Regulatory Impact Statement for the Sixteenth Amendment to 11 NYCRR 216 (Insurance Regulation 64).

1. Statutory authority: Sections 202 and 302 of the Financial Services Law and Sections 301, 2601, and 3404(e) of the Insurance Law. Financial Services Law sect; 202 grants the Superintendent of Financial Services ("Superintendent") the rights, powers, and duties in connection with financial services and protection in this state expressed or reasonably implied by the Financial Services Law or any other applicable law of this state. Insurance Law sect; 301 and Financial Services Law sect; 302 authorize the Superintendent to prescribe regulations interpreting the provisions of the Insurance Law and to effectuate any power granted to the Superintendent under the Insurance Law. Insurance Law sect; 2601 prohibits an insurer doing business in New York State from engaging in unfair claims settlement practices; sets forth certain acts that, if committed without just cause and performed with such frequency as to indicate a general business practice, constitute unfair claims settlement practices; and imposes penalties if an insurer engages in these acts. Insurance Law sect; 3404(e) sets forth the form of the standard fire insurance policy (which may be substituted for another policy form provided that, with respect to the peril of fire, terms and provisions are no less favorable to the insured). This form requires an insured to protect the insured's property from further damage.

2. Legislative objectives: As noted in the Department's statement in support for the bill that added the predecessor section to Insurance Law sect; 2601, Section 40-d, to the Insurance Law in 1970 (Chapter 296 of the Laws of 1970), an insurance company's obligation to deal fairly with claimants and policyholders in the settlement of claims – indeed, its simple obligation to pay claims at all – was solely a matter of private contract law. That left the Department unable to aid consumers and relegated them solely to the courts. There was a wide variety in insurers' claims practices. Insurance Law sect; 2601 reflects the Legislature's concerns with the insurance claims practices of insurers. One particular concern noted by the Department in its memorandum was that insurers often failed to adequately communicate with insureds. In enacting the section, the Legislature authorized the Superintendent to monitor and regulate insurance claims practices in New York and to help ensure that insurers would not engage in unfair claims settlement practices.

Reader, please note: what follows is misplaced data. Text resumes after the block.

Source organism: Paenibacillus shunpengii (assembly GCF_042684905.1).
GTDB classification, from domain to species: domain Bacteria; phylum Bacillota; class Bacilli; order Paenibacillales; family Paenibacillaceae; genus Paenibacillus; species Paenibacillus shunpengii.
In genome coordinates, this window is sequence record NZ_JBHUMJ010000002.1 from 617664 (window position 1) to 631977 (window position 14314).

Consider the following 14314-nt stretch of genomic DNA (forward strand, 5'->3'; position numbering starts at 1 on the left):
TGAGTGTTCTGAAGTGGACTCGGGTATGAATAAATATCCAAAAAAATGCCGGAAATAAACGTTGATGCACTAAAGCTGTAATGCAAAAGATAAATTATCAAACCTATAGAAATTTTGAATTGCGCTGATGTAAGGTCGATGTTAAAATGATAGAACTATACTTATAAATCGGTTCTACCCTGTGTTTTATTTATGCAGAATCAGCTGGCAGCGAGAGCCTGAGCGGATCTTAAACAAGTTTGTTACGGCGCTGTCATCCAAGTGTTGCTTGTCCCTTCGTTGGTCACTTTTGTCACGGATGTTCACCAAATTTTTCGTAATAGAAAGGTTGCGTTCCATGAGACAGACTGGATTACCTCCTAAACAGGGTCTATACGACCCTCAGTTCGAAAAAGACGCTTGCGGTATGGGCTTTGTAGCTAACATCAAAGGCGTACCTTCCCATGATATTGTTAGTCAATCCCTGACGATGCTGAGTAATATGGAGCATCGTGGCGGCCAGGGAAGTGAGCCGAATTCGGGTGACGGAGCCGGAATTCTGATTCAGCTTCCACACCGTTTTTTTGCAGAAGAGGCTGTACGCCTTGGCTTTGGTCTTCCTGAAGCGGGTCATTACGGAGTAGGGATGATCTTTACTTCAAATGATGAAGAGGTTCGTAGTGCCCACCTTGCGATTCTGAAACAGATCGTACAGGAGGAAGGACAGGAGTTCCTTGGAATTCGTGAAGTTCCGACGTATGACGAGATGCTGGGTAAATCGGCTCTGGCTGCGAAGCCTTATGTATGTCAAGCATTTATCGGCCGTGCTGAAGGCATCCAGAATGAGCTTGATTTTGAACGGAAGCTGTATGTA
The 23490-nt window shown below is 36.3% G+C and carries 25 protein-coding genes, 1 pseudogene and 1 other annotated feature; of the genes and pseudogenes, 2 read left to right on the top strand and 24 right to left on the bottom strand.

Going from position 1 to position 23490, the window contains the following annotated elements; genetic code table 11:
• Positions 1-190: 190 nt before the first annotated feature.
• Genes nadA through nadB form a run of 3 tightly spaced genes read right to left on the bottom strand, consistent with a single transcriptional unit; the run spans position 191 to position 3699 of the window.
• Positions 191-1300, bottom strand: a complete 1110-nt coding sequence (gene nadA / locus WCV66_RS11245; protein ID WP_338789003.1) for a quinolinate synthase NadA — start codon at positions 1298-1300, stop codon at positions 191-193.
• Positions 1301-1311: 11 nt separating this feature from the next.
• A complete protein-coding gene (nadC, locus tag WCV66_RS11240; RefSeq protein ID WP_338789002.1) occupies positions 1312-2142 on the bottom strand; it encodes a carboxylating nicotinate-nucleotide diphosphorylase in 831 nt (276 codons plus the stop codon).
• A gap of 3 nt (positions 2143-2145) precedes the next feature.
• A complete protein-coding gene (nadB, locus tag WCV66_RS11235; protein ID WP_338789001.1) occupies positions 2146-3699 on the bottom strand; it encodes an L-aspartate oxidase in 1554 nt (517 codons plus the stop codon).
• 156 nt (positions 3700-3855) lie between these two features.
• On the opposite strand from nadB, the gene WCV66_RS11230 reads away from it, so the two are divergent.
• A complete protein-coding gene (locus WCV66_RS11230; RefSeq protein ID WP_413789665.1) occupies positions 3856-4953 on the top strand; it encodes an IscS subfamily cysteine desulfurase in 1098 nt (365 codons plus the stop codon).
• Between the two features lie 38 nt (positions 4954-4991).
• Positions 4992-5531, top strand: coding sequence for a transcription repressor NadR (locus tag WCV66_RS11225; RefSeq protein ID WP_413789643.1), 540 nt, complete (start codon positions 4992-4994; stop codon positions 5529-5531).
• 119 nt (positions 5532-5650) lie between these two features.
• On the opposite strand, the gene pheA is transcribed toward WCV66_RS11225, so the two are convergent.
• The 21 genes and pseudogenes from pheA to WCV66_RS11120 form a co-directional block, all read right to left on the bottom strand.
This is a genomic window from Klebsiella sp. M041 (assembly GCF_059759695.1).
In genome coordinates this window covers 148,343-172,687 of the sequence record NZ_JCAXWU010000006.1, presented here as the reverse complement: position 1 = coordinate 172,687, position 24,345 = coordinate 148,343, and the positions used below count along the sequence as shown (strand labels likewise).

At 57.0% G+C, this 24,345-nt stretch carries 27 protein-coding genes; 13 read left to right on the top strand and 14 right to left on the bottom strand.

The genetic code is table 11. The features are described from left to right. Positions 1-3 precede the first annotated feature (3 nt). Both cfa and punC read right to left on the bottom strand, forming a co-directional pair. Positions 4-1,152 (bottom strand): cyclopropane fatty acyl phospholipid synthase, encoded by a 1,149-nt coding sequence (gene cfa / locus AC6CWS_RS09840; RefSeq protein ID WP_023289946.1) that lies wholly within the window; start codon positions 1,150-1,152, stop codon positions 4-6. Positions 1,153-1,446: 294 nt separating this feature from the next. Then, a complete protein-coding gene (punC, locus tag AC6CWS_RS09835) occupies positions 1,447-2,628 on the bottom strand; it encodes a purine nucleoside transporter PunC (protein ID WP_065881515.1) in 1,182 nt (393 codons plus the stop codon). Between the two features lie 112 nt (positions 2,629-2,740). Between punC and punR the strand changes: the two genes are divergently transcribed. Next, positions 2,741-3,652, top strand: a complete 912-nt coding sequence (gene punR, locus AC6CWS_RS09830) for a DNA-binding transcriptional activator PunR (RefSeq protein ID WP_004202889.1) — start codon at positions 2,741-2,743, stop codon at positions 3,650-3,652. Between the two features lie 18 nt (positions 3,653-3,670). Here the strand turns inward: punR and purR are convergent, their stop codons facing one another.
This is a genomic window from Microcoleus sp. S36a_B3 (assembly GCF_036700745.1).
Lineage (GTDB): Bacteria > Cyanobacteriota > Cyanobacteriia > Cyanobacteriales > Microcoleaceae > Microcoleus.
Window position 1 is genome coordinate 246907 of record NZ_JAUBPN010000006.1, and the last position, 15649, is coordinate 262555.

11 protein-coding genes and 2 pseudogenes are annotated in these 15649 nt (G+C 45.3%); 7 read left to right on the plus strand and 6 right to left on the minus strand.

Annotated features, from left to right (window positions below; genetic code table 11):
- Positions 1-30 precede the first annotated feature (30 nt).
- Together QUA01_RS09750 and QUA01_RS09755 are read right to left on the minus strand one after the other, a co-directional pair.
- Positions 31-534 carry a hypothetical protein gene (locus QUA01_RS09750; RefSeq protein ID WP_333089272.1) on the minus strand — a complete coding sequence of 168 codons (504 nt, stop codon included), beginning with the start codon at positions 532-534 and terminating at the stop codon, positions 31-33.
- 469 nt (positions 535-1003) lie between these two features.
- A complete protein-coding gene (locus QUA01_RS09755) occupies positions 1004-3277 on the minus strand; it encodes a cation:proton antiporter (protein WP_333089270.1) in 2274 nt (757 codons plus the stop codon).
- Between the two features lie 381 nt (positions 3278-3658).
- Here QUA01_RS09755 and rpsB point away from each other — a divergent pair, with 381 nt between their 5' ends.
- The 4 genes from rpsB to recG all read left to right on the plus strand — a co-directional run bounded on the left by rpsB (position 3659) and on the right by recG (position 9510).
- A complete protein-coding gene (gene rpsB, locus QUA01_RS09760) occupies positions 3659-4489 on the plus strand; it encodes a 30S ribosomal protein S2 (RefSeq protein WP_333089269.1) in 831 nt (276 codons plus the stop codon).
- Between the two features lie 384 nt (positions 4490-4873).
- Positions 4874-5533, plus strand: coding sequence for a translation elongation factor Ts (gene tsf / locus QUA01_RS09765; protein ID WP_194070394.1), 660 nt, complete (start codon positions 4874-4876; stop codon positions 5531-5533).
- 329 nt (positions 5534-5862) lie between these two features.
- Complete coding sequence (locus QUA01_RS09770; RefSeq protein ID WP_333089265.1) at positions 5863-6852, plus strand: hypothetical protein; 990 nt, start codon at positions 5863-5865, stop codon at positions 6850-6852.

3. Needs and benefits: On October 26, 2012, in anticipation of extensive power outages, loss of life and property, and ongoing harm to public health and safety expected to result from then-Hurricane Sandy, Governor Andrew M. Cuomo issued Executive Order 47, declaring a State of Disaster Emergency for all 62 counties within New York State. As anticipated, Storm Sandy struck New York State on October 29, 2012, causing extensive power outages, loss of life and property, and ongoing harm to public health and safety. In addition, a nor'easter struck New York just a week later, adding to the damage and dislocation. Many people still had not had basic services, such as electric power, restored before the second storm hit.

Insurers insuring property in areas that were hit the hardest by the storms, including Long Island and New York City, have not always investigated or resolved all claims, including by deploying insurance adjusters to adjust the claims, in a prompt manner. In addition, even though several months have now passed since the storms, claimants still are filing claims, and many claims previously filed are still pending with insurers. As a result, many homeowners and small business owners have not been able to start to repair or replace their damaged property. It is of the utmost importance that homeowners and small business owners be able to start to rebuild their homes and businesses right away.

Therefore, with respect to New York, Bronx, Kings, Richmond, Queens, Nassau, Suffolk, Westchester, Rockland, and Orange, the areas that suffered the greatest storm damage, this rule reduces the number of days within which an insurer must commence an investigation of a claim upon receiving notice of the claim and, if the insurer wishes its investigation to include an inspection of the damaged or destroyed property, requires that the inspection, whether performed by the insurer, an independent adjuster, or other representative of the insurer, occur within the prescribed time frames. In addition, the rule clarifies that, where necessary to protect health or safety, a claimant may commence immediate repairs to heating systems, hot water systems, and necessary electrical connections, as well as to exterior windows, exterior doors, and, for minor permanent repairs, exterior walls, in order to enable property to retain heat. The rule also clarifies that a policyholder may satisfy any policy requirement that the policyholder exhibit the remains of the property by submitting proof of loss documentation of the damaged or destroyed property, including photographs or video recordings; material samples, if applicable; and inventories, as well as receipts for any repairs to or replacement of property. The clarification regarding repairs does not apply to claims made under flood policies issued pursuant to the national flood insurance program.